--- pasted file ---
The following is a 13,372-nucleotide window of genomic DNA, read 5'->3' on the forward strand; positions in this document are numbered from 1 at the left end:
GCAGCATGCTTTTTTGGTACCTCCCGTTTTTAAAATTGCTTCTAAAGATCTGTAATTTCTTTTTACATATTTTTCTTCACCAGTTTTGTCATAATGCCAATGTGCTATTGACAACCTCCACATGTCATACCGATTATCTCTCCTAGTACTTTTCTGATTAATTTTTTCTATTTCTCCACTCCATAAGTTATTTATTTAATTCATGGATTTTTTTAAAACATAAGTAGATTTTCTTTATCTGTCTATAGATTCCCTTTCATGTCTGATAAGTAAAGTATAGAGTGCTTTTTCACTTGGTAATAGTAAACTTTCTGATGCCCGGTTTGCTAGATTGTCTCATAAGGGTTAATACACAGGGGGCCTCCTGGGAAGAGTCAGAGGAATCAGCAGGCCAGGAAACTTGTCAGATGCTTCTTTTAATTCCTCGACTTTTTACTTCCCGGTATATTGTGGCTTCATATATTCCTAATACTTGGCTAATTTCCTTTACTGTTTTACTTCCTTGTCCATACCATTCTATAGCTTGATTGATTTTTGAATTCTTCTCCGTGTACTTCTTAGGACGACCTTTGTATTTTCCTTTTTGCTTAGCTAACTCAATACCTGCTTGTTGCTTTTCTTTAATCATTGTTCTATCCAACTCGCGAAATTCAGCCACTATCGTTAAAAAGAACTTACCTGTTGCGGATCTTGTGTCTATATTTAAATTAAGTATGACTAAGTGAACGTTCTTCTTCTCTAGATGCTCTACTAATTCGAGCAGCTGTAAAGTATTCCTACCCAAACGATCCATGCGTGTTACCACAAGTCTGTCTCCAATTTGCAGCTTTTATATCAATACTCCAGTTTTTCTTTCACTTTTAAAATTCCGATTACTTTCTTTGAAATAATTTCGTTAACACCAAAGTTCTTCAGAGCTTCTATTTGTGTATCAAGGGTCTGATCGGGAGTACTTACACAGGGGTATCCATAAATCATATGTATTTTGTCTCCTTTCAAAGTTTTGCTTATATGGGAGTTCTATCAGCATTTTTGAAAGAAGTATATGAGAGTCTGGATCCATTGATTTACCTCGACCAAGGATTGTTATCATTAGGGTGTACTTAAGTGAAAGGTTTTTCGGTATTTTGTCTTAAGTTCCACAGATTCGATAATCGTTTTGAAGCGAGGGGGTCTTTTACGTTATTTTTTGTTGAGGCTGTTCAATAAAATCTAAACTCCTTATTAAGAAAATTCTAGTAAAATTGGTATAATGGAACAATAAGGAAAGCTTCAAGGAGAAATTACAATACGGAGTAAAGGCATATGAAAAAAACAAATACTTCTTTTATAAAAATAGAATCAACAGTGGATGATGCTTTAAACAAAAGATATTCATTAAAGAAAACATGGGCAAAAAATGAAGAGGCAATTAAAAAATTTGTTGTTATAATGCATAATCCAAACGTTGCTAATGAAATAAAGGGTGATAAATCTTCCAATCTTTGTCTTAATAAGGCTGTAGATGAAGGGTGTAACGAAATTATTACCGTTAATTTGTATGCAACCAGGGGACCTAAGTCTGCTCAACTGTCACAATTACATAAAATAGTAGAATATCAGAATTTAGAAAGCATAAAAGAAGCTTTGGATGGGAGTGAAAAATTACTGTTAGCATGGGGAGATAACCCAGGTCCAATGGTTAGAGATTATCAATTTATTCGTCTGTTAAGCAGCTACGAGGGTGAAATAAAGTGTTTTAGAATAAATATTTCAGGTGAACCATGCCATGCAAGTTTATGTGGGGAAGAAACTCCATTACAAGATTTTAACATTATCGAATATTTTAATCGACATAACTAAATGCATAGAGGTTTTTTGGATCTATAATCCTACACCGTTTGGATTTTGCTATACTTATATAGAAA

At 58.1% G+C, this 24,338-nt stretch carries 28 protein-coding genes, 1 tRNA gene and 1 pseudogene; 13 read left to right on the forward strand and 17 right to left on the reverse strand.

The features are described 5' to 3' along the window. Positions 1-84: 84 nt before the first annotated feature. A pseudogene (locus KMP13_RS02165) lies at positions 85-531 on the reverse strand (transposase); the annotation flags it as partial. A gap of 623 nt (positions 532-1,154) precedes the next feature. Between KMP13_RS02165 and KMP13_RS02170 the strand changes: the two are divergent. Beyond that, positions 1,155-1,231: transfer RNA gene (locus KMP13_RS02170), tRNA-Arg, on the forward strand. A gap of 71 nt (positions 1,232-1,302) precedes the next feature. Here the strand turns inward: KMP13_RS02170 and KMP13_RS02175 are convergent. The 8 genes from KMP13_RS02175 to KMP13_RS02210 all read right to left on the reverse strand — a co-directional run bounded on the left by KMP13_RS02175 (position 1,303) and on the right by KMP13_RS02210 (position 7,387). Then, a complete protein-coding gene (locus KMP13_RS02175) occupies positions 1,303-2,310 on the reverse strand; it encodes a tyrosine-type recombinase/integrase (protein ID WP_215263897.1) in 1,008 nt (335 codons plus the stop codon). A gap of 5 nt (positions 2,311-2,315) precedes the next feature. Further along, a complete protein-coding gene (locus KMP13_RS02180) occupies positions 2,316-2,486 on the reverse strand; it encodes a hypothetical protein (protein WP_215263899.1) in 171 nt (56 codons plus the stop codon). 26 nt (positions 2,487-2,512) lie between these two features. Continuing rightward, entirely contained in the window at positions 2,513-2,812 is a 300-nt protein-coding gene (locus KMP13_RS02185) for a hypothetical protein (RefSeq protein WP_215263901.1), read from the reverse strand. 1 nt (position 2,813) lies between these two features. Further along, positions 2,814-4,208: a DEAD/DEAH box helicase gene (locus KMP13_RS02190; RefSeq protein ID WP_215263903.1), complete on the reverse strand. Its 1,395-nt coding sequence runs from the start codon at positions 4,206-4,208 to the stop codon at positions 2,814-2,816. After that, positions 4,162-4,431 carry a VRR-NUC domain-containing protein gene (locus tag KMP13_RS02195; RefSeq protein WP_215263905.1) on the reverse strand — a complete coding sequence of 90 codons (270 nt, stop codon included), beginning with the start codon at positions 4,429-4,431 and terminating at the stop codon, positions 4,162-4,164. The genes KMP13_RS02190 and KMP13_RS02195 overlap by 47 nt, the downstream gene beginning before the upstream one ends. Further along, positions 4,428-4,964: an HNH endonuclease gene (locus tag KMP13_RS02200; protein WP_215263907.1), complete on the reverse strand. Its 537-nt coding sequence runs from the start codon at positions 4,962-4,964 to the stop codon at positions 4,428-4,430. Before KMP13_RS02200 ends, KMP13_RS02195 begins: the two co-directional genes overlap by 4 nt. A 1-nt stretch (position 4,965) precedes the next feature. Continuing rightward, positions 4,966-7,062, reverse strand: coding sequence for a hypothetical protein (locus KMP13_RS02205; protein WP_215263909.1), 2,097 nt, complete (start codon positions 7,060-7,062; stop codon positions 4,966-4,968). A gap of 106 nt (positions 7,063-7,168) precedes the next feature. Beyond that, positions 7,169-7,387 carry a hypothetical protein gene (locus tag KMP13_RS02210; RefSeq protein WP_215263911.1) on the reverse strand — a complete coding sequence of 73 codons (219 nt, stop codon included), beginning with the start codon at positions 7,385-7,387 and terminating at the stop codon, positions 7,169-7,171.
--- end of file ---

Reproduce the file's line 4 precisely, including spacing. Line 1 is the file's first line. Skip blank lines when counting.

The features are described 5' to 3' along the window. Positions 1-84: 84 nt before the first annotated feature. A pseudogene (locus KMP13_RS02165) lies at positions 85-531 on the reverse strand (transposase); the annotation flags it as partial. A gap of 623 nt (positions 532-1,154) precedes the next feature. Between KMP13_RS02165 and KMP13_RS02170 the strand changes: the two are divergent. Beyond that, positions 1,155-1,231: transfer RNA gene (locus KMP13_RS02170), tRNA-Arg, on the forward strand. A gap of 71 nt (positions 1,232-1,302) precedes the next feature. Here the strand turns inward: KMP13_RS02170 and KMP13_RS02175 are convergent. The 8 genes from KMP13_RS02175 to KMP13_RS02210 all read right to left on the reverse strand — a co-directional run bounded on the left by KMP13_RS02175 (position 1,303) and on the right by KMP13_RS02210 (position 7,387). Then, a complete protein-coding gene (locus KMP13_RS02175) occupies positions 1,303-2,310 on the reverse strand; it encodes a tyrosine-type recombinase/integrase (protein ID WP_215263897.1) in 1,008 nt (335 codons plus the stop codon). A gap of 5 nt (positions 2,311-2,315) precedes the next feature. Further along, a complete protein-coding gene (locus KMP13_RS02180) occupies positions 2,316-2,486 on the reverse strand; it encodes a hypothetical protein (protein WP_215263899.1) in 171 nt (56 codons plus the stop codon). 26 nt (positions 2,487-2,512) lie between these two features. Continuing rightward, entirely contained in the window at positions 2,513-2,812 is a 300-nt protein-coding gene (locus KMP13_RS02185) for a hypothetical protein (RefSeq protein WP_215263901.1), read from the reverse strand. 1 nt (position 2,813) lies between these two features. Further along, positions 2,814-4,208: a DEAD/DEAH box helicase gene (locus KMP13_RS02190; RefSeq protein ID WP_215263903.1), complete on the reverse strand. Its 1,395-nt coding sequence runs from the start codon at positions 4,206-4,208 to the stop codon at positions 2,814-2,816. After that, positions 4,162-4,431 carry a VRR-NUC domain-containing protein gene (locus tag KMP13_RS02195; RefSeq protein WP_215263905.1) on the reverse strand — a complete coding sequence of 90 codons (270 nt, stop codon included), beginning with the start codon at positions 4,429-4,431 and terminating at the stop codon, positions 4,162-4,164. The genes KMP13_RS02190 and KMP13_RS02195 overlap by 47 nt, the downstream gene beginning before the upstream one ends. Further along, positions 4,428-4,964: an HNH endonuclease gene (locus tag KMP13_RS02200; protein WP_215263907.1), complete on the reverse strand. Its 537-nt coding sequence runs from the start codon at positions 4,962-4,964 to the stop codon at positions 4,428-4,430. Before KMP13_RS02200 ends, KMP13_RS02195 begins: the two co-directional genes overlap by 4 nt. A 1-nt stretch (position 4,965) precedes the next feature. Continuing rightward, positions 4,966-7,062, reverse strand: coding sequence for a hypothetical protein (locus KMP13_RS02205; protein WP_215263909.1), 2,097 nt, complete (start codon positions 7,060-7,062; stop codon positions 4,966-4,968). A gap of 106 nt (positions 7,063-7,168) precedes the next feature. Beyond that, positions 7,169-7,387 carry a hypothetical protein gene (locus tag KMP13_RS02210; RefSeq protein WP_215263911.1) on the reverse strand — a complete coding sequence of 73 codons (219 nt, stop codon included), beginning with the start codon at positions 7,385-7,387 and terminating at the stop codon, positions 7,169-7,171.